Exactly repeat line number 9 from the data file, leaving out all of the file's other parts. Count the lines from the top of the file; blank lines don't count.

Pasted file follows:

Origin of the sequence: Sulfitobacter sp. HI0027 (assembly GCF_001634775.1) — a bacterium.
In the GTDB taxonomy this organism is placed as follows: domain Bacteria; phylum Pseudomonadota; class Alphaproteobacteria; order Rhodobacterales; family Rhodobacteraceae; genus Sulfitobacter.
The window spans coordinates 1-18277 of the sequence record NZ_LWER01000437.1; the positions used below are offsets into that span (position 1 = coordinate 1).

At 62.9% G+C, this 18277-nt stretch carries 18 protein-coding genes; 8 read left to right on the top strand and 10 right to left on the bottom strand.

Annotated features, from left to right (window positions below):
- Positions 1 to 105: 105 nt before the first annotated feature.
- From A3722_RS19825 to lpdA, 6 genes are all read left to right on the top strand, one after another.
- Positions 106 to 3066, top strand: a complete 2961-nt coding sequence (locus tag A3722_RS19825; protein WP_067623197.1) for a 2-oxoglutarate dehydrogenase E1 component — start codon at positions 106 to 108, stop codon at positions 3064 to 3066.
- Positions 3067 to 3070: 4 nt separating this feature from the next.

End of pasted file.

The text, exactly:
- Positions 3067 to 3070: 4 nt separating this feature from the next.